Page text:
Tshifhiwa Tshivhengwa, Chief Executive Officer of the Tourism Business Council of South Africa (TBCSA) voiced this beautifully by asking: “What is tourism? Perhaps it is our human element that makes tourism what it is. Or is it about the tech?”

Robyn Christie, Thought Leader, Mentor and Keynote speaker, echoed this from the floor with a wonderful line: “It’s the people that people remember, not how well the App or tech worked.”

We know this very well at TTTC. We have more than 500 travel directors who work with us around the world. They are our greatest assets and deliver that authentic and personalised experience our travellers come back for.

We have seen the importance of real human connections in the popularity of our immersive experiences. Trafalgar’s Be My Guest experience, which takes travellers into a local’s home to meet and dine with them over a delicious home-cooked meal, is the most common highlight mentioned in our guests’ trip feedback.

Trafalgar’s other immersive experiences include our Dive into Culture, Stays with Stories and Hidden Gems experiences, which our guests love. A machine cannot replicate human connections.

Up-skilling and education is critical

Another key theme was the importance of education and up-skilling in the industry. There were questions on how big players are responding to the critical tech skills gap; how we can ensure we have more ‘travel savvy’ employees who will lead us into the future.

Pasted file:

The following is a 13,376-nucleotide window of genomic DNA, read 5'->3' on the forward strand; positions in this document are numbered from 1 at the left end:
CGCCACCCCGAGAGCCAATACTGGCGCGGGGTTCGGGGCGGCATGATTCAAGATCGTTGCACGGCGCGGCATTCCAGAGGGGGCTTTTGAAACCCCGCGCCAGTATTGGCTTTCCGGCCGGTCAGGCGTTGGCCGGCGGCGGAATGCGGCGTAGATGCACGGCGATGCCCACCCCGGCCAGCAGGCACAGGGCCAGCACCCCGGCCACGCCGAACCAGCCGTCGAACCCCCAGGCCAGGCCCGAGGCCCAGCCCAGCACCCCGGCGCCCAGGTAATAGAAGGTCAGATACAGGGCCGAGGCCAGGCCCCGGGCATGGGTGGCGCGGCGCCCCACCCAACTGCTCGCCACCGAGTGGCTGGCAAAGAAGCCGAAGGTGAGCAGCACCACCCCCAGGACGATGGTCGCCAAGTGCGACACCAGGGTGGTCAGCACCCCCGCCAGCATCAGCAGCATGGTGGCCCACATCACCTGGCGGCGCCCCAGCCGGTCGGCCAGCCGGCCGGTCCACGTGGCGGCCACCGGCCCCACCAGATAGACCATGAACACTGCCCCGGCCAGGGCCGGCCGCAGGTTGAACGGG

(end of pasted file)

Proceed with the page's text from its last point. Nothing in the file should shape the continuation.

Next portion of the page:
Dinesh Naidoo, President of the Association of South African Travel Agents (ASATA) said that change wasn’t new; the difference now, however, is that “change is coming faster.”

TTC puts a lot of emphasis on emotional intelligence. The ability to negotiate, communicate, be empathetic and have good people skills, is a single skill that will take you a lot further in the industry than technical expertise.

Millennials are taking the workforce by storm, and they want a positive working culture and environment and to make a difference in the world. At TTC, staff get an extra two days of special leave to volunteer at a charity or organisation of their choice.

We want our youth to choose the travel industry, and employee-centric benefits such as this will make your business more enticing. However, the industry also needs agility and employees to be responsible for their own personal growth and up-skilling.

I started as a consultant, and today I’m the MD. I learnt everything I know about the business internally. I developed emotional intelligence, and that’s what got me where I am today.

Andy Hedley, General Manager of Amadeus Southern Africa, reiterated the need to invest in personal development when he revealed, the value he most looks for in employees is the ability to “think, change and move.” That is what will keep the travel industry relevant in the years to come.

Let’s embrace new technology and invest in our people. If you are not rattled or under pressure, you are in your comfort zone and haven’t fully grasped the changes of the digital revolution.

To successfully lead the travel industry in this new digital age, we need to harness technology to give our customers and employees the choice, personalisation and authenticity they desire. That’s the future of travel and tourism.